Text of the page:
Ex-heroin Addict: Chronic Back Pain: Asking Dr. About Methadone

Question

Asked by Susy

Ex-heroin Addict: Chronic Back Pain: Asking Dr. About Methadone

I have a chronic back pain for many years now (I'm 25 years old) and I used to be a heroin addict. I went to treatment and got treated with methadone and my back pains disappeared. I have been sober for 5 years and counting but I am afraid if I go to the doctor to ask for methadone for my chronic back pain, he will say I am a drug addict and will not believe me. What should I do? How should I go about it? I have tried massage, acupuncture, therapy and none work. thank you!

Answer

One's candidacy for opioid treatment depends on many factors which boil down to the primary question: Do the risks of opioid treatment outweigh the benefits?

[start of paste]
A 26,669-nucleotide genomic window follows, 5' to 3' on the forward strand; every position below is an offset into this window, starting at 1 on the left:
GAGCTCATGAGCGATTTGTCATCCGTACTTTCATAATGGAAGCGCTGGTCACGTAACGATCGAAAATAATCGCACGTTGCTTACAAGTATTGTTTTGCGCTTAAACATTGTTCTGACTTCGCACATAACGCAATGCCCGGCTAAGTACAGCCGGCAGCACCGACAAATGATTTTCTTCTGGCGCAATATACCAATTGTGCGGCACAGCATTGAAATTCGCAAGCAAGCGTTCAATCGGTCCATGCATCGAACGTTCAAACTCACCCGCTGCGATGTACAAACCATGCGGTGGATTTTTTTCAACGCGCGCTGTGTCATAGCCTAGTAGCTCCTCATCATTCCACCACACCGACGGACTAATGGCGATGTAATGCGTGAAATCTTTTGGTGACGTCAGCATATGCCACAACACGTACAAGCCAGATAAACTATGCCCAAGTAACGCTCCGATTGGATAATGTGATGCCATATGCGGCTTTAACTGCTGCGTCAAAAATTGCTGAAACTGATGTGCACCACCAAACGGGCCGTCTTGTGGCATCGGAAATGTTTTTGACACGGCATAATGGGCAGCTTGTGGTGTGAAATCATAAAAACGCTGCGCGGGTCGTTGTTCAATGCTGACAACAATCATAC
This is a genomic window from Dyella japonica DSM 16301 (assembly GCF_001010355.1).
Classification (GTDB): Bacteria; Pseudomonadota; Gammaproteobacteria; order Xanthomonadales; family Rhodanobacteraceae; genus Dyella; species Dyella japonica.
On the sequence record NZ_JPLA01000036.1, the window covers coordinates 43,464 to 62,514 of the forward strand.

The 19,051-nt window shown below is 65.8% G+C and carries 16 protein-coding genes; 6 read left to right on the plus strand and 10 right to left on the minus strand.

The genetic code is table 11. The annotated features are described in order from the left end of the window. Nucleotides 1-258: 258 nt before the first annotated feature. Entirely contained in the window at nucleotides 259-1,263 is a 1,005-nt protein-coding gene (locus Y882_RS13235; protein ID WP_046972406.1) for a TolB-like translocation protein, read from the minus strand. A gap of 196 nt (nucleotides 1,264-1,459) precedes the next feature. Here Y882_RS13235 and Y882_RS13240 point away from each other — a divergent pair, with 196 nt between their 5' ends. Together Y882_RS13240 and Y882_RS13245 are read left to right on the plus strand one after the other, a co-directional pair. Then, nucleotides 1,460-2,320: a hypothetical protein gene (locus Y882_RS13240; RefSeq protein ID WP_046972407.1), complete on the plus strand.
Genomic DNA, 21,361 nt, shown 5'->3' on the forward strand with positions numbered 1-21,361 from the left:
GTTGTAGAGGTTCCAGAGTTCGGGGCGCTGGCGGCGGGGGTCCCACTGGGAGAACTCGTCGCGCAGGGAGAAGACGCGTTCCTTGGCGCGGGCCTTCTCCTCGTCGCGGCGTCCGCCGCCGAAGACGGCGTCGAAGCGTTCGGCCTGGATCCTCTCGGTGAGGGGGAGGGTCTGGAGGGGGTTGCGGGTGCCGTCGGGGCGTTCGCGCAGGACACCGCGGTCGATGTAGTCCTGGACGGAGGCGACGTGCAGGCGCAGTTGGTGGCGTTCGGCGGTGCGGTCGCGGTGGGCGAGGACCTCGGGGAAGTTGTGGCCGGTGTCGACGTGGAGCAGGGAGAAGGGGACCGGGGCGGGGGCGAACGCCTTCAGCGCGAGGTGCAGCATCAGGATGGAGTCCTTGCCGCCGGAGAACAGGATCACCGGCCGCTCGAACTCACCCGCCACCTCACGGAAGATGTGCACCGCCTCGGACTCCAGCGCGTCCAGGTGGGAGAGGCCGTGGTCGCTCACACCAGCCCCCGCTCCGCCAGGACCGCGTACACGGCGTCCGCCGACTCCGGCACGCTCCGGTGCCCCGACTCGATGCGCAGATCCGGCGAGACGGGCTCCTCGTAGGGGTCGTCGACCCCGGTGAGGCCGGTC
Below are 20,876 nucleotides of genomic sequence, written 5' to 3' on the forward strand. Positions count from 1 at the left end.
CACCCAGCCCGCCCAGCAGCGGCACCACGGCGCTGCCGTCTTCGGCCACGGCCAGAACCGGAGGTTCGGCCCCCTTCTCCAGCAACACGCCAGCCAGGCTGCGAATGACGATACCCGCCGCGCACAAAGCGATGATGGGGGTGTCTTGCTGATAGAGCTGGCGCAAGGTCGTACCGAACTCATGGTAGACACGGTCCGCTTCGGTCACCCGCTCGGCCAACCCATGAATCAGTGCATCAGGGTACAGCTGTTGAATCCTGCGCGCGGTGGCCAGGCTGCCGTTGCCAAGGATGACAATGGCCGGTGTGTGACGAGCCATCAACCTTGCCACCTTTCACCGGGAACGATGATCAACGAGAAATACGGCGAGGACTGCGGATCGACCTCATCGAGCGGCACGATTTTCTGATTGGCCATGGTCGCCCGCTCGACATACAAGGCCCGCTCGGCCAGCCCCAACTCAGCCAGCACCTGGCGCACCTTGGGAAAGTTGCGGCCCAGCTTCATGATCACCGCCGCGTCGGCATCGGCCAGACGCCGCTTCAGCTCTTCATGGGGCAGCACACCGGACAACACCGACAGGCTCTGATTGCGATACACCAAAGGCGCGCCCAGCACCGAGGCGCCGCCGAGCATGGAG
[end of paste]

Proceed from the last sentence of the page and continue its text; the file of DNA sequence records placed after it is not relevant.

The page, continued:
Potential risks include: addiction (relapse) and loss of function, hormonal imbalance with chronic opioid use, conditioned responses leading to increased pain (hyperalgesia), and typical side effects like: constipation, nausea, dry mouth and in turn dental issues, sweating, weight gain and drowsiness.

Potential benefits must be weighed in terms of function because pain control is really not the goal for using pain medications, improved function is the primary goal for opioid use. Is the medication going to help you go back to work and/or continue working? Is the medication going to help you participate in an exercise program? Is the medication going to help you care for dependents?

If the opioid medications are going to help you become a more functional member of society, then you might be a candidate for an opioid trial.

Remember, addicts become dysfunctional. People with pain on appropriate amounts of medications become functional. Which one will you become? That is for you and your doctor to discover.

Continue to try to optimize your health and someday you might discover pain control without chemicals.

Dr. Christina Lasich, MD